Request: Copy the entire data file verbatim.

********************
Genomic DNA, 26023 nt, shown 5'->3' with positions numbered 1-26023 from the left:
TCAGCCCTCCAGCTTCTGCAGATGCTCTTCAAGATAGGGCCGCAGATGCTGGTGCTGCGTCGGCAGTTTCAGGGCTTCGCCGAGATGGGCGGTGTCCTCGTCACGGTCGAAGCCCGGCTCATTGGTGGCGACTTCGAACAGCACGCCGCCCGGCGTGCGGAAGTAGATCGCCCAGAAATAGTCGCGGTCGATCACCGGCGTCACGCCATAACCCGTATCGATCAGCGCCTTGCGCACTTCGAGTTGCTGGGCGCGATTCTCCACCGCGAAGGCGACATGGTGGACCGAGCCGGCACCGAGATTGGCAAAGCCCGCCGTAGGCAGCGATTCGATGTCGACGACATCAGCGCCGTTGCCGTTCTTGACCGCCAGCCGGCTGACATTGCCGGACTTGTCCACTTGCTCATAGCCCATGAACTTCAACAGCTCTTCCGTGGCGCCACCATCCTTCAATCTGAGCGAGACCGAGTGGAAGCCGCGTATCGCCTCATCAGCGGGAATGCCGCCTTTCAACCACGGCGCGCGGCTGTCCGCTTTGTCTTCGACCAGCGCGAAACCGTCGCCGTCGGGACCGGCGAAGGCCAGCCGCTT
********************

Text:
Genomic DNA, 26023 nt, shown 5'->3' with positions numbered 1-26023 from the left:
TCAGCCCTCCAGCTTCTGCAGATGCTCTTCAAGATAGGGCCGCAGATGCTGGTGCTGCGTCGGCAGTTTCAGGGCTTCGCCGAGATGGGCGGTGTCCTCGTCACGGTCGAAGCCCGGCTCATTGGTGGCGACTTCGAACAGCACGCCGCCCGGCGTGCGGAAGTAGATCGCCCAGAAATAGTCGCGGTCGATCACCGGCGTCACGCCATAACCCGTATCGATCAGCGCCTTGCGCACTTCGAGTTGCTGGGCGCGATTCTCCACCGCGAAGGCGACATGGTGGACCGAGCCGGCACCGAGATTGGCAAAGCCCGCCGTAGGCAGCGATTCGATGTCGACGACATCAGCGCCGTTGCCGTTCTTGACCGCCAGCCGGCTGACATTGCCGGACTTGTCCACTTGCTCATAGCCCATGAACTTCAACAGCTCTTCCGTGGCGCCACCATCCTTCAATCTGAGCGAGACCGAGTGGAAGCCGCGTATCGCCTCATCAGCGGGAATGCCGCCTTTCAACCACGGCGCGCGGCTGTCCGCTTTGTCTTCGACCAGCGCGAAACCGTCGCCGTCGGGACCGGCGAAGGCCAGCCGCTT